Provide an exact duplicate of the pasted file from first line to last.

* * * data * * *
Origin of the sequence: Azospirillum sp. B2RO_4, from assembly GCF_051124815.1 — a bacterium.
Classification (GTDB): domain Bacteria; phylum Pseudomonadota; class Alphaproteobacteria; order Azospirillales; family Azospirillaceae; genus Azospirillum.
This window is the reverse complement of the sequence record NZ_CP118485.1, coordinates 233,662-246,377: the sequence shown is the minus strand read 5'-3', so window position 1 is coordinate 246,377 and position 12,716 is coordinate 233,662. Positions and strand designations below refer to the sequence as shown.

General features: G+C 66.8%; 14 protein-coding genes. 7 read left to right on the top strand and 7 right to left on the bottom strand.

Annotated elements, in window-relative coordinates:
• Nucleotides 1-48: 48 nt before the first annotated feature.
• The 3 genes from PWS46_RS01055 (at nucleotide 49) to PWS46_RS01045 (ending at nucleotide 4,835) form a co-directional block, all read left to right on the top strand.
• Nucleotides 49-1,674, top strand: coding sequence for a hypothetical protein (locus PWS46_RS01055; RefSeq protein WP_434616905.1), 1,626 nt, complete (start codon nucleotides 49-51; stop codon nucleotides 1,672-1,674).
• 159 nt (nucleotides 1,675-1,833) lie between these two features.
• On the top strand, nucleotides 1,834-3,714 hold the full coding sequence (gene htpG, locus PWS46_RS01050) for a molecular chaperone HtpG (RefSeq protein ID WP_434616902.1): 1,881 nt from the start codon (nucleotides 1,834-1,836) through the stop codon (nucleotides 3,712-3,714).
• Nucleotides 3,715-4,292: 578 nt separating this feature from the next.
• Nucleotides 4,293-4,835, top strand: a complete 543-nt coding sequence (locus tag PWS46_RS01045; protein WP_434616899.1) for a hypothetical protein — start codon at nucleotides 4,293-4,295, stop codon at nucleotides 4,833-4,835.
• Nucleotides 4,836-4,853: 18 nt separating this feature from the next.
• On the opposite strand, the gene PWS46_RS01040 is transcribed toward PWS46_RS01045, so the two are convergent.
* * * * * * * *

Origin of the sequence: Azospirillum sp. B2RO_4, from assembly GCF_051124815.1 — a bacterium.
Classification (GTDB): domain Bacteria; phylum Pseudomonadota; class Alphaproteobacteria; order Azospirillales; family Azospirillaceae; genus Azospirillum.
This window is the reverse complement of the sequence record NZ_CP118485.1, coordinates 233,662-246,377: the sequence shown is the minus strand read 5'-3', so window position 1 is coordinate 246,377 and position 12,716 is coordinate 233,662. Positions and strand designations below refer to the sequence as shown.

General features: G+C 66.8%; 14 protein-coding genes. 7 read left to right on the top strand and 7 right to left on the bottom strand.

Annotated elements, in window-relative coordinates:
• Nucleotides 1-48: 48 nt before the first annotated feature.
• The 3 genes from PWS46_RS01055 (at nucleotide 49) to PWS46_RS01045 (ending at nucleotide 4,835) form a co-directional block, all read left to right on the top strand.
• Nucleotides 49-1,674, top strand: coding sequence for a hypothetical protein (locus PWS46_RS01055; RefSeq protein WP_434616905.1), 1,626 nt, complete (start codon nucleotides 49-51; stop codon nucleotides 1,672-1,674).
• 159 nt (nucleotides 1,675-1,833) lie between these two features.
• On the top strand, nucleotides 1,834-3,714 hold the full coding sequence (gene htpG, locus PWS46_RS01050) for a molecular chaperone HtpG (RefSeq protein ID WP_434616902.1): 1,881 nt from the start codon (nucleotides 1,834-1,836) through the stop codon (nucleotides 3,712-3,714).
• Nucleotides 3,715-4,292: 578 nt separating this feature from the next.
• Nucleotides 4,293-4,835, top strand: a complete 543-nt coding sequence (locus tag PWS46_RS01045; protein WP_434616899.1) for a hypothetical protein — start codon at nucleotides 4,293-4,295, stop codon at nucleotides 4,833-4,835.
• Nucleotides 4,836-4,853: 18 nt separating this feature from the next.
• On the opposite strand, the gene PWS46_RS01040 is transcribed toward PWS46_RS01045, so the two are convergent.